The 4 Dimensions of Relational Work of Timothy Butler and James Waldroop
is presented in the HBR of June 2004. According to Butler and Waldroop,
interpersonal savvy is critical in almost any area of business.
can boost productivity by:
hiring the right employees
B. make the best work (project)
C. reward performance in the right way
most managers think they know which of their "people" are good at
dealing with interpersonal relations and which aren't.
to mainstream thinking, Waldroop and Butler say one should distinguish between 4
types of relational interests and skills:
1. Influence: Professionals who
enjoy developing and extending their sphere of interpersonal influence.
They take pleasure in persuasion, negotiation and the power of holding
valuable information and ideas. Typical for Sales Managers, Marketing
Managers, Negotiators and M&A dealmakers.
2. Interpersonal Facilitation:
People that are keenly attuned to the interpersonal aspects of work
situations. They intuitively focus on others' experiences and usually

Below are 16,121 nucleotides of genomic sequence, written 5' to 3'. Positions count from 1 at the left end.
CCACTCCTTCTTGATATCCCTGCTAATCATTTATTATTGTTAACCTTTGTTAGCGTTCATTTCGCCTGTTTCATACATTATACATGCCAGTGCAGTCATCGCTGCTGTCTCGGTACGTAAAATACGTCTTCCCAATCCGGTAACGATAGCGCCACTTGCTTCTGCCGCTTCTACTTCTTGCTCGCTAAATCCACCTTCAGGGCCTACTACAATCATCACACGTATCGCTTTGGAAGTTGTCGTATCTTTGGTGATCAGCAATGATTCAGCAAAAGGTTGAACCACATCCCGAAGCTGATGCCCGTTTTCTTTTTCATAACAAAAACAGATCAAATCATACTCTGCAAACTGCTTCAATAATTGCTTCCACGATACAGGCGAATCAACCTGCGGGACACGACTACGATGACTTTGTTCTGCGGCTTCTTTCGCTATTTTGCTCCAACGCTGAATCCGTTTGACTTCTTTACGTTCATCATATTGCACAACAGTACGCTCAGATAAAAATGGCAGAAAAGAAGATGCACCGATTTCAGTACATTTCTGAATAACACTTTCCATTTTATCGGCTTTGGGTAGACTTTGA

quietly behind the scenes to keep their colleagues committed and engaged
so that projects run smoothly. Typical for HR managers.
3. Relational Creativity: People
who are good at forging connections with groups of people through visual
and verbal imagery. Typical for advertising people and brand managers.
4. Team Leadership: People with a
strong need to see and interact with other people (team members and
customers) frequently to feel satisfied. They love managing and working
through high-energy teams in busy service environments. Typical
for Program Managers and Managers of Direct Service Delivery Units.
These four dimensions of relational
work are not
discrete types; a person can have great interest and skill in two or
more area's or in none of them. Also scoring high in one dimension may
be detrimental to other areas and to certain types of work.
All 4 types of relational work
contribute to the bottom line (financial capital and intellectual
capital) and should be rewarded. Certain types of people will be
sensitive to specific types of (non-)financial rewards. Senior Managers
working on corporate strategy and financial performance are advised to
remain sufficiently attentive to relational work: a business strategy is
only as good as the people and teams who carry it out.
Book: Timothy Butler Ph.D., James Waldroop Ph.D. - Discovering Your Career
in Business -
Book: Patrick M. Lencioni - The Five Dysfunctions of a Team: A Leadership
Compare with the 4 Dimensions of
Relational Work: ERG
Emotional Intelligence |
Path-Goal Theory |
Six Change Approaches
| Seven Habits
Surprises | PAEI
More management models